Without being limited by theory, the surface-active compounds exert their surface protective effect by various mechanisms. One possible mechanism is that the surface active compound forms a physically physisorbed protective layer on the surface that limits the ability of oxygen and carbon to contaminate the surface. In this mechanism, the surface active compound does not form a permanent chemical bond with the surface and is therefore easily replaced by silicon and / or germanium precursors to deposit the next layer. The surface active compound acting by this mechanism preferably comprises silicon or germanium, but subsequent replacement of the surface active compound reduces or eliminates potential surface contamination by other elements in the surface active compound. The presence of these specific elements is not required.

  Other possible mechanisms may be effective in surface active compounds including silicon, germanium, and / or additional ligands. During cooling, silicon or germanium in the surface active compound forms a chemical bond with the silicon-containing surface in a process known as chemisorption. Multiple layers of surface active compounds can be deposited on the surface during cooling. Thus, at least some of the ligands in the surface active compound may be due to, for example, the silicon and / or germanium precursor used to deposit the next layer and / or part or all of the surface active compound. Is replaced by a third component that removes If only a portion of the surface active compound is removed, some of the original silicon or germanium in the surface active compound is incorporated into the resulting layer formed by subsequent deposition using silicon and / or germanium precursors. . Other mechanisms may also be effective. Thus, the discussion of various embodiments herein may include reference to specific processing mechanisms, but such reference is for purposes of illustration, and in specific situations. Understand that other mechanisms may be effective.

  Regardless of the effective mechanism, such surface-active compounds reduce or prevent surface contamination and thus improve the quality of subsequently deposited germanium-containing materials, such as epitaxial germanium and silicon germanium. I found. In the illustrated embodiment, the surface active compound undergoes little or no thermal degradation under and during conditions that cool the silicon-containing surface, during which deposition on the silicon-containing surface is minimized or avoided. Further, the surface active compound is selected so that it does not condense on the silicon-containing surface during cooling.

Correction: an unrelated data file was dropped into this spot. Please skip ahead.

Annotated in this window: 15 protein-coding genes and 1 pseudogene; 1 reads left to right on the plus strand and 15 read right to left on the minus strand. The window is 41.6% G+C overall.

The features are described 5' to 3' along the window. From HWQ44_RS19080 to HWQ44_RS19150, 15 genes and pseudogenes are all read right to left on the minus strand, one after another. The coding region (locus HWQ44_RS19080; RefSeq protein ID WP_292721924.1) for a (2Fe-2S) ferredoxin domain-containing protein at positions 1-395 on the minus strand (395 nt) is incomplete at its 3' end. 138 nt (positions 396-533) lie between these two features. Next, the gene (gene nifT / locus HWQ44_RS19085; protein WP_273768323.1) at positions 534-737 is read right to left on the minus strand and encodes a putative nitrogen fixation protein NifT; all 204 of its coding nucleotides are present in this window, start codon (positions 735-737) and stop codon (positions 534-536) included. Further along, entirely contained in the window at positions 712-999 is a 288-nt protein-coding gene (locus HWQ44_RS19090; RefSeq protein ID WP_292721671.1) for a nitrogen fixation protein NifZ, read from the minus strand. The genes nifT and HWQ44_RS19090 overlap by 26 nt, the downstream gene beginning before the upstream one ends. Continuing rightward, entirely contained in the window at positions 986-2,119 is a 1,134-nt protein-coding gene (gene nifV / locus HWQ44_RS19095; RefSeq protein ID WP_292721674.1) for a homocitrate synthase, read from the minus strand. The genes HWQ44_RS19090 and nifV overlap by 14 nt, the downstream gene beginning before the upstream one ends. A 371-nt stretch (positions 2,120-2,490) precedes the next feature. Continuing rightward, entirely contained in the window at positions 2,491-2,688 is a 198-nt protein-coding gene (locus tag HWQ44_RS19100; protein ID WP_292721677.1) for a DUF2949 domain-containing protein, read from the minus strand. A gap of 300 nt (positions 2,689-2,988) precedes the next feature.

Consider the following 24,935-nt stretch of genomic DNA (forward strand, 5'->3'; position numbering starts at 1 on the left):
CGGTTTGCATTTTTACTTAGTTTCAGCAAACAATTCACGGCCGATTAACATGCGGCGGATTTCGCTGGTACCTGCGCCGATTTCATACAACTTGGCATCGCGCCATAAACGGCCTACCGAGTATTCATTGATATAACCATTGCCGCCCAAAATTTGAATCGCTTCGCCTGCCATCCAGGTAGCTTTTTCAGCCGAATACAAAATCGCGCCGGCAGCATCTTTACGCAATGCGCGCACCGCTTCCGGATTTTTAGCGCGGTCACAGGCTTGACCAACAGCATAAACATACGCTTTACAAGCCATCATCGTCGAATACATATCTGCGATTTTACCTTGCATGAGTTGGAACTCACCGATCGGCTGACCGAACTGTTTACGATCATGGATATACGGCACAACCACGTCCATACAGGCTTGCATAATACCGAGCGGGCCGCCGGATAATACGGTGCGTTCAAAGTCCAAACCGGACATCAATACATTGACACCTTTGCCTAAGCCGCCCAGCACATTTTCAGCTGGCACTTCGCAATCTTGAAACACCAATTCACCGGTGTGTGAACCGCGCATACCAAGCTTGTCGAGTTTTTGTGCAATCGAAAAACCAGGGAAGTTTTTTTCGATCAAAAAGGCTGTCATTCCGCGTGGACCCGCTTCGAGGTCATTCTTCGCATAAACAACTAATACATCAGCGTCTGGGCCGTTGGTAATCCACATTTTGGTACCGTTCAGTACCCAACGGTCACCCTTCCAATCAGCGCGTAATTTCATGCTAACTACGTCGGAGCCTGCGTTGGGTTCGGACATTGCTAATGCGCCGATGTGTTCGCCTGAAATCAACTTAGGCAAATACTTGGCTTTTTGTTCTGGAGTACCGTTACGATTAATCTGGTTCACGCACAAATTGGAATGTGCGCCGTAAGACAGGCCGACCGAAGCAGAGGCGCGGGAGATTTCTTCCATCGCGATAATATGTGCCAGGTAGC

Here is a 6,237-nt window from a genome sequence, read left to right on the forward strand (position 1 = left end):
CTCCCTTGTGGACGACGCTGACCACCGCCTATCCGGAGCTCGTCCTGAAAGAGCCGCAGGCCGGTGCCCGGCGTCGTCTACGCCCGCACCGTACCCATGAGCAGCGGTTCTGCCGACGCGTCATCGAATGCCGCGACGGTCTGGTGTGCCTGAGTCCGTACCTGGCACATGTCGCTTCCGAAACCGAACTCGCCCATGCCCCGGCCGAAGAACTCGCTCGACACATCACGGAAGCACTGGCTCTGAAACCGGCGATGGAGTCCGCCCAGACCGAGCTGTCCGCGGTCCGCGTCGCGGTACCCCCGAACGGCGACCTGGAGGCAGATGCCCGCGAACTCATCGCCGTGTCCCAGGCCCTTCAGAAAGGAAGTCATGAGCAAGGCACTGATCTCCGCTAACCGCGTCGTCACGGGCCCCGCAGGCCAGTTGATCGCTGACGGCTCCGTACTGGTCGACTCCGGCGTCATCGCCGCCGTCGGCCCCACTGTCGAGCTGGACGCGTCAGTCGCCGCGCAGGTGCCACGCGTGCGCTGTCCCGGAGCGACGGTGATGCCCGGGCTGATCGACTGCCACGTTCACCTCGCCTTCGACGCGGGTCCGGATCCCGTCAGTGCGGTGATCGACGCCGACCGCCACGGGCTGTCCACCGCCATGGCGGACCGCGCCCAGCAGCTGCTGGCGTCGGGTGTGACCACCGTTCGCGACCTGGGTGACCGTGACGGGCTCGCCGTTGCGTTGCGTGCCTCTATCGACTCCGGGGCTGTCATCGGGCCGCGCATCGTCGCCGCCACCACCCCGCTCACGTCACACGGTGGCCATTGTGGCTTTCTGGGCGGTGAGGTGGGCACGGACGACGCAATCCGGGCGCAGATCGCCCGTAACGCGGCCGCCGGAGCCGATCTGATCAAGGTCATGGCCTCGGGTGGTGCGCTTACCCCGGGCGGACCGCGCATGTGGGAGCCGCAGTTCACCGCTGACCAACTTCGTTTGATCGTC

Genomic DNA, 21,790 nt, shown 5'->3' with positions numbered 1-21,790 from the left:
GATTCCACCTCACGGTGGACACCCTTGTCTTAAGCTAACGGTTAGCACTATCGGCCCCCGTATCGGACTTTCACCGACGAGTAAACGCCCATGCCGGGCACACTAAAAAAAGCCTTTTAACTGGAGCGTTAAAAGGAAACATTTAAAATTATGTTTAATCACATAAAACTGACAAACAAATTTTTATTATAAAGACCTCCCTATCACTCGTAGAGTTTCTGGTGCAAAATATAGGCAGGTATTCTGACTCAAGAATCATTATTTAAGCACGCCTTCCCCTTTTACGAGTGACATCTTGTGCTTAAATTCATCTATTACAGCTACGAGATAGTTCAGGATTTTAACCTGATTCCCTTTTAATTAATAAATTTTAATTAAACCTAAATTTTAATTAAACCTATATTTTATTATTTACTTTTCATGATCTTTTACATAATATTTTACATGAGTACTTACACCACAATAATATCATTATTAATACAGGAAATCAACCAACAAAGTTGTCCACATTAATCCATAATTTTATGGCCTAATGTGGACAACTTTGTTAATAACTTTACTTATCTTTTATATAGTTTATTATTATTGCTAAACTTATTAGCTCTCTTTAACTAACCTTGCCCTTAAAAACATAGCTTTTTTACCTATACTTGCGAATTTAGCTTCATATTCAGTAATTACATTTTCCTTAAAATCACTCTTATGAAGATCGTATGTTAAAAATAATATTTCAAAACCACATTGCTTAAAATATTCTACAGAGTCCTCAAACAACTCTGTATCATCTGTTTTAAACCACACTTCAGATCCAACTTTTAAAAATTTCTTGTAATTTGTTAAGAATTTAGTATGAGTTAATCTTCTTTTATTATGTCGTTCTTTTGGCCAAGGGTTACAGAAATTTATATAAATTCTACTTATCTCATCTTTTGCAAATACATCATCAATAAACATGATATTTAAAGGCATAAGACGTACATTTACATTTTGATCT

Regardless of the effective mechanism, in an exemplary embodiment, the surface active compound is not subject to much thermal decomposition at the temperature and pressure conditions present during cooling, such as silane (eg, silane, disilane or trisilane), germane (eg, Germane, digermane), halogermane (eg chlorogermane), organic silanes (eg alkylsilanes, arylsilanes or alkylarylsilanes) or halosilanes (eg chlorosilanes such as dichlorosilane and trichlorosilane). Depending on the cooling conditions, exemplary surface active compounds are: silane, disilane, trisilane, chlorosilane, dichlorosilane, trichlorosilane, tetrachlorosilane, methylsilane, dimethylsilane, trimethylsilane, tetramethylsilane, germane, digermane, dichlorogermane, trichloro Including germane, tetrachlorogermane and the like.

  In embodiments where a silicon-containing compound is used for the surface active compound, deposition during the cooling step 120 is reduced or minimized, and the deposited silicon is agglomerated during cooling from high temperatures (compared to germanium). Has a tendency to decrease. However, the use of certain halogermanes (eg, chlorogermanes) as the surface active compound advantageously exhibits reduced or minimal germanium deposition during the cooling step 120. DCS has been found to be particularly effective in experiments, as discussed further herein. In an improved embodiment, a mixture of the chemicals listed above is used.